Vt. woman faces heroin dealing charges in I-91 stop
GREENFIELD — A Vermont woman pleaded not guilty to heroin and ecstasy charges in Greenfield District Court on Monday following her arrest Saturday on Interstate 91 in Deerfield.
Ashley Trevorrow, 26, of Bellows Falls, Vt., faces charges of possession with intent to distribute a Class A substance, possession of a Class B substance and conspiracy to violate drug law.
According to his arrest report, Trooper Noah Pack of the Northampton State Police barracks stopped a black Ford Fusion at 5:05 p.m. Saturday on I-91 north, just north of Exit 25, because the car was swerving within its lane. Police say they found 599 bags of heroin and five pills of ecstasy in the car.
The bag is the basic unit of heroin sales, typically a folded wax-paper-like packet varying in weight and often marked with rubber stamps. Some heroin addicts use as many as 50 in a day.
Pack questioned the driver and passenger, noting that both appeared nervous and the passenger had constricted pupils, consistent with heroin or other opiate use.
Pack wrote that he found implausible the driver’s story that they had driven from Bellows Falls, Vt., to Holyoke for pet supplies for a sugar glider, a small tree-dwelling marsupial. Pack also believed he recognized the passenger as Trevorrow, whom he knew to have an arrest warrant from a previous case involving heroin transportation.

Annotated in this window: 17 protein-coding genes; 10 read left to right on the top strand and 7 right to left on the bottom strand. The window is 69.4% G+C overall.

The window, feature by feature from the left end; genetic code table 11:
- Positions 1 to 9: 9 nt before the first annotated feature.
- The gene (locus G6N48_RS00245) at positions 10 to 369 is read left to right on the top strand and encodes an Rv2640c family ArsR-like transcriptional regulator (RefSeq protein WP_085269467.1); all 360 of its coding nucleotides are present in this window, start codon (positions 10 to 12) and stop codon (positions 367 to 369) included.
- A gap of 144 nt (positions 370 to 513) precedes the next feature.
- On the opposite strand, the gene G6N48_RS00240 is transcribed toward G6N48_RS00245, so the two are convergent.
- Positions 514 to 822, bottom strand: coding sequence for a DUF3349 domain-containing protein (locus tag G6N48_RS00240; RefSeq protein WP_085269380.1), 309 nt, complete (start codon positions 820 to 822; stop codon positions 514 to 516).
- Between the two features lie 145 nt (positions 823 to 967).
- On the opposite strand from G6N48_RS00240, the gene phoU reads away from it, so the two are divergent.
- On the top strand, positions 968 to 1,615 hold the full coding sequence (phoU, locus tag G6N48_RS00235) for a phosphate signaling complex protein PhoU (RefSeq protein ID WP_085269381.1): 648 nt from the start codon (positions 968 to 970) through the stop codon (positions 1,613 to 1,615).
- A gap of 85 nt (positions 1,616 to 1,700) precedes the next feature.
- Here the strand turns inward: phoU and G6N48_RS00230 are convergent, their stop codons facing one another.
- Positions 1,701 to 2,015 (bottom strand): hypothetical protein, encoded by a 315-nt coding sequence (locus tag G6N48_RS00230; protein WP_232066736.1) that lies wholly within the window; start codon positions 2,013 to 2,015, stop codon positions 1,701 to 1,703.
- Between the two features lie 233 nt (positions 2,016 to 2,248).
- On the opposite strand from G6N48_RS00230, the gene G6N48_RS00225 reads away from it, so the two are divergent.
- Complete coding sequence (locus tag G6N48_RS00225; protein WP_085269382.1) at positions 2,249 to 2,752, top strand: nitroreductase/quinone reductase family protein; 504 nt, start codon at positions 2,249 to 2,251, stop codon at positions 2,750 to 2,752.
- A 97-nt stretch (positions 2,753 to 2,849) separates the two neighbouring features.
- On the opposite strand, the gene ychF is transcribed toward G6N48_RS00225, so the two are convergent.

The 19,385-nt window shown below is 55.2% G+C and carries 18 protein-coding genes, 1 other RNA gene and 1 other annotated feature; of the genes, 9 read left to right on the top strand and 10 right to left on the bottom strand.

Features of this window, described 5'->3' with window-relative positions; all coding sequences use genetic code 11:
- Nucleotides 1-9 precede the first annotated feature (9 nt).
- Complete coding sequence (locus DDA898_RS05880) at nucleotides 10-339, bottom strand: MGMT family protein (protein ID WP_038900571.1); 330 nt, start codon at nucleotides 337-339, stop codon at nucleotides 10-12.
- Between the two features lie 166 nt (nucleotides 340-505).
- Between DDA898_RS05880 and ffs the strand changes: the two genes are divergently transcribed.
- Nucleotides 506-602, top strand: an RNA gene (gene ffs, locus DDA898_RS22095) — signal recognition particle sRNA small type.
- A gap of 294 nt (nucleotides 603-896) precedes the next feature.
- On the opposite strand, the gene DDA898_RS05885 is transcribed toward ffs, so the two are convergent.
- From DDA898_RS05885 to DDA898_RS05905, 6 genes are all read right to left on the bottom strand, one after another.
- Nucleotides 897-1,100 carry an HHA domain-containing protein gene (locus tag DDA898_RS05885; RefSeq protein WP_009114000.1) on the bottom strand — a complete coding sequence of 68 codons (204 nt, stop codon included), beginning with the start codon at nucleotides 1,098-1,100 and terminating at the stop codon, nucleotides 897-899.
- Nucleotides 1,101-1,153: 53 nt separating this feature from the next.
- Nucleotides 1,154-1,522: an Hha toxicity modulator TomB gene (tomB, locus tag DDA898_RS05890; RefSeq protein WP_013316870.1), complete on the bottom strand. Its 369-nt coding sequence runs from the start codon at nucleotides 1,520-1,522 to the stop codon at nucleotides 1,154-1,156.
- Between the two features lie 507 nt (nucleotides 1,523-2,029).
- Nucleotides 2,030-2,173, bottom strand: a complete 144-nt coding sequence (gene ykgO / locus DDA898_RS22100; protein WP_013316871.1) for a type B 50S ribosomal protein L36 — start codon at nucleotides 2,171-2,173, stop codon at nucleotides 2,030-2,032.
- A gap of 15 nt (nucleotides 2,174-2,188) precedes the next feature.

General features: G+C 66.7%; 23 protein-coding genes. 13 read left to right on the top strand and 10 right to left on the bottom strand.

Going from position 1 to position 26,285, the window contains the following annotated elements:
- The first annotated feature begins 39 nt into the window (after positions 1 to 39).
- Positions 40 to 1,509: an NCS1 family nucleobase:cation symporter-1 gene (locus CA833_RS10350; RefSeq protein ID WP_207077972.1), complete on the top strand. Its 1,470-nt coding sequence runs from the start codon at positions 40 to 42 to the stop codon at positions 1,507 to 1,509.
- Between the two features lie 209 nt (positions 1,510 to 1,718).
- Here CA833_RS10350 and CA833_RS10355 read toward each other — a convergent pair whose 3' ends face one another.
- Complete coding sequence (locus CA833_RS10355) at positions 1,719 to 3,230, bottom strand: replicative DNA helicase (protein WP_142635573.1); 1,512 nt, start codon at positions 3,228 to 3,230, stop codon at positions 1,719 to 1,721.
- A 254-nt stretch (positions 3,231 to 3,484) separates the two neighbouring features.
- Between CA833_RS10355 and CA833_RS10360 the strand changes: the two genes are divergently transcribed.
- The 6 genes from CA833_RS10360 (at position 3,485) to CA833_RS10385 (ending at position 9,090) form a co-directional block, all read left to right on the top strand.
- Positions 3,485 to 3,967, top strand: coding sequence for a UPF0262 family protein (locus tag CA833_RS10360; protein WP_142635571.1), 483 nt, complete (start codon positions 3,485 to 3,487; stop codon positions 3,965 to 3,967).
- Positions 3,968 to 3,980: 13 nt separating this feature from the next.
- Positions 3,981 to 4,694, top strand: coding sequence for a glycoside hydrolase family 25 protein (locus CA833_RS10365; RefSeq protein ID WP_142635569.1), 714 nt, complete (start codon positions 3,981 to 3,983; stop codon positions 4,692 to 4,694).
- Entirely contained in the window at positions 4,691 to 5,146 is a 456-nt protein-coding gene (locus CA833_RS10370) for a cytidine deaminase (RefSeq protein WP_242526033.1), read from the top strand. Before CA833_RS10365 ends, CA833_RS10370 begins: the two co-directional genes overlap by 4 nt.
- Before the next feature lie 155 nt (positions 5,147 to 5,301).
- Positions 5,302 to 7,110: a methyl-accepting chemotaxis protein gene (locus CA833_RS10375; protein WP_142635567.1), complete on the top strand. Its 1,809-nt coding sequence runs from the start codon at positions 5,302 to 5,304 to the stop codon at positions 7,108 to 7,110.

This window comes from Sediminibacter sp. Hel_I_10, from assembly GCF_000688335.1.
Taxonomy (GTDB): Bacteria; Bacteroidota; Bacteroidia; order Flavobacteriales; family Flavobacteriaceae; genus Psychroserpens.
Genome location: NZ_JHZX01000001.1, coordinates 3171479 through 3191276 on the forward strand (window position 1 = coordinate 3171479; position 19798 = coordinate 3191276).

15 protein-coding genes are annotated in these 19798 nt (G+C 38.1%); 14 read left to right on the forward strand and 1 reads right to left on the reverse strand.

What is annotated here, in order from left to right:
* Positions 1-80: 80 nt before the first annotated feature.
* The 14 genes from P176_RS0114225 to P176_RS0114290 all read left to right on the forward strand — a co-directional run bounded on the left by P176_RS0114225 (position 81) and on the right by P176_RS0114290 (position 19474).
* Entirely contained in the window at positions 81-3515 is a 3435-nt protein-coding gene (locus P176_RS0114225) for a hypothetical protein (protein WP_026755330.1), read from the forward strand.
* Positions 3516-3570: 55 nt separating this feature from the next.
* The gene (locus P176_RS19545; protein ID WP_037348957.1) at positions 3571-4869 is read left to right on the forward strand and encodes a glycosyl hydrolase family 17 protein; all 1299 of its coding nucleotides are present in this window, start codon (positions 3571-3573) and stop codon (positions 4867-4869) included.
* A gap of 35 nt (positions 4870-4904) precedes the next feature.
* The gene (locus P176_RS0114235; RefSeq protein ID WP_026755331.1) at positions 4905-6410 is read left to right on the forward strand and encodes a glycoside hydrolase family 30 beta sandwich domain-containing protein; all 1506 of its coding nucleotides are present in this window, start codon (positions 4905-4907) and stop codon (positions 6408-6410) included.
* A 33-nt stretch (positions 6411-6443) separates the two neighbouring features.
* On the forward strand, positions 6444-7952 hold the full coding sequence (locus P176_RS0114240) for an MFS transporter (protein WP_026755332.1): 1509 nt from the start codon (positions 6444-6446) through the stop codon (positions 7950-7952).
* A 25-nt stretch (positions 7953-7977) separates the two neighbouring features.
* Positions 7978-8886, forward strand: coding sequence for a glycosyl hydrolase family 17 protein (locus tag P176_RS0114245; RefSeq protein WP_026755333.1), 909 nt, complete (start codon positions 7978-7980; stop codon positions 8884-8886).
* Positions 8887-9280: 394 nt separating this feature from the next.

After a partial search and arrest, Trevorrow admitted her name after initially giving a false name, and admitted that she had 59 bundles — 10 bags in each bundle — in her pants, saying she had just purchased the drugs in Holyoke and had paid her brother to drive her and given him the heroin in his pocket.
The driver, Ryan Rivett, also of Bellows Falls, admitted driving Trevorrow and was summoned to court on an unspecified charge.
Pack found a box of 9mm Luger ammunition during a search of the car, which Rivett said he had purchased but did not have a license for.
“The presence of ammunition is particularly concerning in this case because it is known that some drug dealers and users from Vermont and New Hampshire, where gun laws are more lax than Mass., will transport these items to high-crime areas of Mass. to trade them for drugs,” Pack wrote.
The ammunition was seized, as were $1,732 in cash and postal orders from Trevorrow’s wallet — as suspected proceeds of drug distribution — and a cellphone that Pack wrote lit up constantly with missed calls and text messages during booking.
Greenfield District Court Judge William F. Mazanec III ordered Trevorrow released on personal recognizance, with the condition that she remain drug-free and submit to testing.
You can reach Chris Curtis at: firstname.lastname@example.org or 413-772-0261, ext. 257